Antiviral tablets may be prescribed for severe cases. Complications of cold sores Cold sores are usually mild, but may cause complications in rare cases. Examples of when this can occur include: Preventing infection It's not possible to prevent infection with the herpes simplex virus or prevent outbreaks of cold sores, but you can take steps to minimise the spread of infection.
You can help minimise the risk of the cold sore virus spreading and cold sores recurring by following the advice below: Symptoms of cold sores You won't usually have any symptoms when you first become infected with the herpes simplex virus the primary infection.
An outbreak of cold sores may occur some time later and keep coming back recurrent infection. However, if the primary infection does cause symptoms, they can be quite severe. Herpes simplex virus primary infection In children Symptoms of the primary infection are most likely to develop in children younger than five years old.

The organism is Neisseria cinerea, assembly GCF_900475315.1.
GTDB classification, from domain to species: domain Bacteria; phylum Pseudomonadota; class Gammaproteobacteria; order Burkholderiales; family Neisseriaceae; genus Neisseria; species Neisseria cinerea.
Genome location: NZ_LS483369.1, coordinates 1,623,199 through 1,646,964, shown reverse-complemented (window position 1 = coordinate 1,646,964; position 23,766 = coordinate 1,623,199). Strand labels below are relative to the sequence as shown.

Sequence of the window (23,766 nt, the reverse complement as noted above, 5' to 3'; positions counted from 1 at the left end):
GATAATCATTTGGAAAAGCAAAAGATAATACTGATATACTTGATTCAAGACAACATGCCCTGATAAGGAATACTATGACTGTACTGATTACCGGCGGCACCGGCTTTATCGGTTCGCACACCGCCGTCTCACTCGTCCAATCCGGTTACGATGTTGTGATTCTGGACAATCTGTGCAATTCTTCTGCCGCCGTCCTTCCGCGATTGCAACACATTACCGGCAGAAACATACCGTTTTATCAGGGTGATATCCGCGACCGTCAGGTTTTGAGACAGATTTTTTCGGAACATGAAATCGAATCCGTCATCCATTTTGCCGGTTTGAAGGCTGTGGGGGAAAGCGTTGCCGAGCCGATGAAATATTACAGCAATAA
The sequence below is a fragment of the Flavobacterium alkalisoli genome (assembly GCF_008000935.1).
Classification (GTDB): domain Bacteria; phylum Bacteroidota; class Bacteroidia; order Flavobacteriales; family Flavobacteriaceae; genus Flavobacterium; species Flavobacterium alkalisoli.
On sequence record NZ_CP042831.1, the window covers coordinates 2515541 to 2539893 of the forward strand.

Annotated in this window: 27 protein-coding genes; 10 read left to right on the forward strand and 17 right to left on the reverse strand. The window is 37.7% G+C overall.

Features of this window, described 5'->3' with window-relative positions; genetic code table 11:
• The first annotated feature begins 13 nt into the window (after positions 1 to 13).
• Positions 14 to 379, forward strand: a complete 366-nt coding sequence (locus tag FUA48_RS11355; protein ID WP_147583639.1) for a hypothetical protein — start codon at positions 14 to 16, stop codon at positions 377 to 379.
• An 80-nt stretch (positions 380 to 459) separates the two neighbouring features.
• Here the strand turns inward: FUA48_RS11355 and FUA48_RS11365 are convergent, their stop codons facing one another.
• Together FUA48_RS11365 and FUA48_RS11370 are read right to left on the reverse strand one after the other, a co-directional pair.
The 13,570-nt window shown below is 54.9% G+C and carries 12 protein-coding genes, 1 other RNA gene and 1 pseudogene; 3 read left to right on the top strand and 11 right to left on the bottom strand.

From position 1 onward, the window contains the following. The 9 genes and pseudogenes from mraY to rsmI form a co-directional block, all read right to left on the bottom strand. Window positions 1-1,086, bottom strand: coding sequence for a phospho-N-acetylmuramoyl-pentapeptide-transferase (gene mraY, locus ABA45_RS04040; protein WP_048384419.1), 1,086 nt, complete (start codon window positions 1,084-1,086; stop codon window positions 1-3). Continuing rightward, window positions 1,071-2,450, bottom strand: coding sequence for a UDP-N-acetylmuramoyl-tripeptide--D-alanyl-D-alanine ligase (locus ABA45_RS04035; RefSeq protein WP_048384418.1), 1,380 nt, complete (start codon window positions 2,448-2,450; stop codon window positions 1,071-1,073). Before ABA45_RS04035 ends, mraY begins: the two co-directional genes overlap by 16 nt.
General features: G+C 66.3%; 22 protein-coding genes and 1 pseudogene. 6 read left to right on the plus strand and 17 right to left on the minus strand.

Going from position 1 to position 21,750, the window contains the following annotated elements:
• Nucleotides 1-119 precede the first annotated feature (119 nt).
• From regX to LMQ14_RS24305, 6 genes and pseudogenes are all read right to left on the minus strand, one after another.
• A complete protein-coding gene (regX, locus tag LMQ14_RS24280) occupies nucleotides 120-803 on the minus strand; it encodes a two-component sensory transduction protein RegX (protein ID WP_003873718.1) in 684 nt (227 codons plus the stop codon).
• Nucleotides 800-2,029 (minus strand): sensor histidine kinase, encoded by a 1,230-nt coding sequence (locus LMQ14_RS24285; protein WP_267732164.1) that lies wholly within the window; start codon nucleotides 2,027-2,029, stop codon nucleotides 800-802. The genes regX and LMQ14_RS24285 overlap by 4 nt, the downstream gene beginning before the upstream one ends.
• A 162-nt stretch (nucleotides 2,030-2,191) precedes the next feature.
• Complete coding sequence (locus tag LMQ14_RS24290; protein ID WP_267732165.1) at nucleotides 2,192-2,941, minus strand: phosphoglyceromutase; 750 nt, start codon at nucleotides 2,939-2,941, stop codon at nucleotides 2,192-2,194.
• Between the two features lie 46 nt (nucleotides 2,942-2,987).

In adults Primary herpes simplex viruses are rare in adults, but the symptoms are similar to those experienced by children. Causes of cold sores Cold sores are usually caused by the herpes simplex virus type 1 HSV Cold sore triggers Factors thought to trigger outbreaks of cold sores include: Herpes simplex virus type 2 Occasionally, cold sores can be caused by the herpes simplex virus type 2 HSV In genital herpes, painful blisters develop on your genitals and the surrounding area.
Everything you need to know about cold sores
Cold sores are common and usually clear up on their own within 10 days. But there are things you can do to help ease the pain. Dealing with cold sores may seem overwhelming, but you don't have to go it alone. Fight back against cold sores with tips & solutions from Abreva®. Cold sores are blisters around the mouth and nose, caused by the herpes simplex virus.